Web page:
Colonel Edward Antill
Colonel Edward Antill signature


1775 1776 1777 1778 1779 1780 1781 1782 1783...

Edward Antill attended Columbia College, then King's College, graduating in 1762 with an A.M. degree. Having studied law, he was admitted to the New York bar, but not long after that, he moved to Quebec, marrying Charlotte Riverin in 1767, the year after he was admitted to the Quebec bar, and became active in the Masons (search for 'Antill'). Edward's father died in 1770, though a paper on his experiments in wine production was published in 1771.

Edward Antill and his family were living in Quebec when General Montgomery's forces surrounded the city in December of 1775. Edward had married Charlotte Riverin, the daughter of a merchant, in May of 1767, when she was 15 years old and he was 25. By December of 1775, Charlotte had already had 6 children, 3 of whom had died as infants.

Antill was ordered to defend the city but, being an American, he refused and joined Montgomery's forces, being taken on as an engineer. He was then 33 years old.

Memoirs of Aaron Burr December 1775

Memoirs of Aaron Burr
The first plan for the attack upon the British works was essentially different from that which was subsequently carried into execution. Various reasons have been assigned for this change. Judge Marshall says, “that while the general (Montgomery) was making the necessary preparations for the assault, the garrison received intelligence of his intention from a deserter. This circumstance induced him to change the plan of his attack, which had been originally to attempt both the upper and lower towns at the same time. The plan now resolved on was to divide the army into four parts; and while two of them, consisting of Canadians under Major Livingston, and a small party under Major Brown, were to distract the attention of the garrison by making two feints against the upper town of St. Johns and Cape Diamond, the other two, led, the one by Montgomery in person, and the other by Arnold, were to make real attacks on opposite sides of the lower town.” [2]

Colonel Burr says, that a change of the plan of attack was produced, in a great measure, through the advice and influence of Mr. Antill, a resident in Canada, who had joined the army; and Mr. Price, a Montreal merchant of property and respectability, who had also come out and united his destiny with the cause of the colonies. Mr. Price, in particular, was strongly impressed with the opinion, that if the American troops could obtain possession of the lower town, the merchants and other wealthy inhabitants would have sufficient influence with the British commander-in-chief to induce him to surrender rather than jeopard the destruction of all their property. It was, as Colonel Burr thought, a most fatal delusion. But it is believed that the opinion was honestly entertained.

The first plan of the attack was agreed upon in a council, at which young Burr and his friend, Matthias Ogden, were present. The arrangement was to pass over the highest walls at Cape Diamond. Here there was a bastion. This was at a distance of about half a mile from any succour; but being considered, in some measure, impregnable, the least resistance might be anticipated in that quarter. Subsequent events tended to prove the soundness of this opinion. In pursuance of the second plan, Major Livingston, with a detachment under his command, made a feint upon Cape Diamond; but, for about half an hour, with all the noise and alarm that he and his men could create, he was unable to attract the slightest notice from the enemy, so completely unprepared were they at this point.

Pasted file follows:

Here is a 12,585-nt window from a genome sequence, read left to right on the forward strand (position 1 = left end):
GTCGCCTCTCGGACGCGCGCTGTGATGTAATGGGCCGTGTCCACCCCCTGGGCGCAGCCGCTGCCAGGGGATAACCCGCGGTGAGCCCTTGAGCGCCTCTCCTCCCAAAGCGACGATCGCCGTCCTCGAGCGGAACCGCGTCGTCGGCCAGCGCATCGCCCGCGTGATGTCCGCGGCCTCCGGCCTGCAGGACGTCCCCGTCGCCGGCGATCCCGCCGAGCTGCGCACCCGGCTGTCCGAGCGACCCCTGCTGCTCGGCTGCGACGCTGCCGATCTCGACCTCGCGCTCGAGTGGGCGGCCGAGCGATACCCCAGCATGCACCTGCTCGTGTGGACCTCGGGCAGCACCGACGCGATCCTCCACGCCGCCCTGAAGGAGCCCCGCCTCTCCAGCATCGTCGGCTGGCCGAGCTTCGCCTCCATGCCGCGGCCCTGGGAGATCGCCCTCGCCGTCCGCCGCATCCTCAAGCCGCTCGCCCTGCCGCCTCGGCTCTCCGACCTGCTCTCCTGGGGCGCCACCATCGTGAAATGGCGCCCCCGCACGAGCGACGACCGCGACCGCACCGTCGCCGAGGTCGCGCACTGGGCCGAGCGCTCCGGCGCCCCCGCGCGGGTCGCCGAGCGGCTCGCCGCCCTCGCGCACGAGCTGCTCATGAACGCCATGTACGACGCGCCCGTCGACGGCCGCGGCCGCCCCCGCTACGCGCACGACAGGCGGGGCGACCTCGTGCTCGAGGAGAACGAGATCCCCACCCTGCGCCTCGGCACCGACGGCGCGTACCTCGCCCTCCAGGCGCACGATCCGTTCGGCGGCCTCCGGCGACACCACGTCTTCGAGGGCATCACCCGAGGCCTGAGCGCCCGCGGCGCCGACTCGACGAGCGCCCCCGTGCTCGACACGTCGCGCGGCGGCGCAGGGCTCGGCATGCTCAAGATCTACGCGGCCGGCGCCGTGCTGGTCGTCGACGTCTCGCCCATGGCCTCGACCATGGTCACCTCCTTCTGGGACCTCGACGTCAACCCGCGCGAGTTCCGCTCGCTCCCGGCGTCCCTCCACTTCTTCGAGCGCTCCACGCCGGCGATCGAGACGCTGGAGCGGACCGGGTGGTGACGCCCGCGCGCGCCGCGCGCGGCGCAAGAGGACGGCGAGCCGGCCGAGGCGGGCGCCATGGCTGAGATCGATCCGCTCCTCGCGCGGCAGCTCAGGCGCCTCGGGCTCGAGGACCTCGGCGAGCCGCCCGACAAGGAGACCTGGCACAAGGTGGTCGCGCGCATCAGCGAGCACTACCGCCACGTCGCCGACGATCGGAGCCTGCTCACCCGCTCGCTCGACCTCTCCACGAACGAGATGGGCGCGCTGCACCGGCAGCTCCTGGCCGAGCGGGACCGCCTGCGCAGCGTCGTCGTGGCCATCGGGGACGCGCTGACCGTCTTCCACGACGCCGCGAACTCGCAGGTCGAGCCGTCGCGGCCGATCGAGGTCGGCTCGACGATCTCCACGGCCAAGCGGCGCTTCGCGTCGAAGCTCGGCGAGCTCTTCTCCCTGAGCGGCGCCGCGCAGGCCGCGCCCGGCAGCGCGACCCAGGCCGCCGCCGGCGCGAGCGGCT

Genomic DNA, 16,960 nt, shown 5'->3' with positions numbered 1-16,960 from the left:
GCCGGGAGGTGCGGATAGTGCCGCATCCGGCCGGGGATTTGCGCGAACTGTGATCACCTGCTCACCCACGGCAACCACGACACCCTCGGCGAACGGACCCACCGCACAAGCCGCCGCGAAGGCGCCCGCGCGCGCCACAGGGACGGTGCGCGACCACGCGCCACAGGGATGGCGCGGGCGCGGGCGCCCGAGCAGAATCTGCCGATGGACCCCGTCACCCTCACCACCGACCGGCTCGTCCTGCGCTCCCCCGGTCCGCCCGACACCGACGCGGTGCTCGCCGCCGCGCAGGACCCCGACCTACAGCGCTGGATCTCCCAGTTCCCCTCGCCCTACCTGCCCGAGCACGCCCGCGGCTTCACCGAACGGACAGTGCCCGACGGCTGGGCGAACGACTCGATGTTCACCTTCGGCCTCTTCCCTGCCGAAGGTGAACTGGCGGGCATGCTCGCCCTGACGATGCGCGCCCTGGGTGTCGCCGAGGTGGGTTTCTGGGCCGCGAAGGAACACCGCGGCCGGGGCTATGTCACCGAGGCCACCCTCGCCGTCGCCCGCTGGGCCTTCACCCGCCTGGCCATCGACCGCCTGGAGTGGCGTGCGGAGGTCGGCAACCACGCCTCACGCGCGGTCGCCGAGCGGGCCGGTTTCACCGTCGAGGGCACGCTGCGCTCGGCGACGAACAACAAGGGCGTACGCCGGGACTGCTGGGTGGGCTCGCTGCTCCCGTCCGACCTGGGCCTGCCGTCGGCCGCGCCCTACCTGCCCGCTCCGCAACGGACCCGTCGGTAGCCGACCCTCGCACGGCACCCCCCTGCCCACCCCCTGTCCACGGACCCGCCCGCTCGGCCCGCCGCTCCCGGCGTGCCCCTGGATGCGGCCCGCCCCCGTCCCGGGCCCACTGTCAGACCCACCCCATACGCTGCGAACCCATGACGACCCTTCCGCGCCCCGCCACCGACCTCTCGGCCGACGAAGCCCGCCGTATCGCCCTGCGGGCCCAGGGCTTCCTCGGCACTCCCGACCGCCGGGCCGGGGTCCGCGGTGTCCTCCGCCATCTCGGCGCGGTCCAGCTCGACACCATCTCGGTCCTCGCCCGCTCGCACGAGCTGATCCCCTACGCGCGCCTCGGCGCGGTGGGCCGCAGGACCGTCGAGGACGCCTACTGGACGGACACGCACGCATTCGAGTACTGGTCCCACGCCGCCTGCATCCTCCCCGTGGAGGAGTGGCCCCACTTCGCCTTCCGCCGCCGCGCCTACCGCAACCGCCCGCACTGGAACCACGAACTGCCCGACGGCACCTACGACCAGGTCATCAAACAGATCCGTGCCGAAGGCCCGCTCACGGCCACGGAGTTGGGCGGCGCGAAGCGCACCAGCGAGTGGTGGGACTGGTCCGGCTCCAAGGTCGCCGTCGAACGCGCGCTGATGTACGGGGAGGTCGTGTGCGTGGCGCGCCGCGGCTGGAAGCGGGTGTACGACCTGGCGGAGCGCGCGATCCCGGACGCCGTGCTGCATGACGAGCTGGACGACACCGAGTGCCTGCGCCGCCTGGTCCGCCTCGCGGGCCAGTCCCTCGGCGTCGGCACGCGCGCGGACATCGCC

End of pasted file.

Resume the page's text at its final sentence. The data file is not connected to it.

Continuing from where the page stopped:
While the first was the favourite plan of attack, Burr requested General Montgomery to give him the command of a small forlorn hope, which request was granted, and forty men allotted to him. Ladders were prepared, and these men kept in constant drill, until they could ascend them (standing almost perpendicular), with their muskets and accoutrements, with nearly the same facility that they could mount an ordinary staircase. In the success of this plan of attack Burr had entire confidence; but, when it was changed, he entertained strong apprehensions of the result. He was in the habit, every night, of visiting and reconnoitring the ground about Cape Diamond, until he became perfectly familiarized with every inch adjacent to, or in the vicinity of, the intended point of assault.

When the attack was about to be commenced, Captain Burr, and other officers near General Montgomery, endeavoured to dissuade him from leading in the advance; remarking that, as commander-in-chief, it was not his place. But all argument was ineffectual and unavailing. The attack was made on the morning of the 31st of December, 1775, before daylight, in the midst of a violent snow-storm. The New-York troops were commanded by General Montgomery, who advanced along the St. Lawrence, by the way of Aunce de Mere, under Cape Diamond. The first barrier to be surmounted was at the Pot Ash. In front of it was a block-house and picket, in charge of some Canadians, who, after making a single fire, fled in confusion. On advancing to force the barrier, an accidental discharge of a piece of artillery from the British battery, when the American front was within forty paces of it, killed General Montgomery, Captain McPherson, one of his aids, Captain Cheeseman, and every other person in front, except Captain Burr and a French guide. General Montgomery was within a few feet of Captain Burr; and Colonel Trumbull, in a superb painting recently executed by him, descriptive of the assault upon Quebec, has drawn the general falling in the arms of his surviving aid-de-camp. Lieutenant Colonel Campbell, being the senior officer on the ground, assumed the command, and ordered a retreat.

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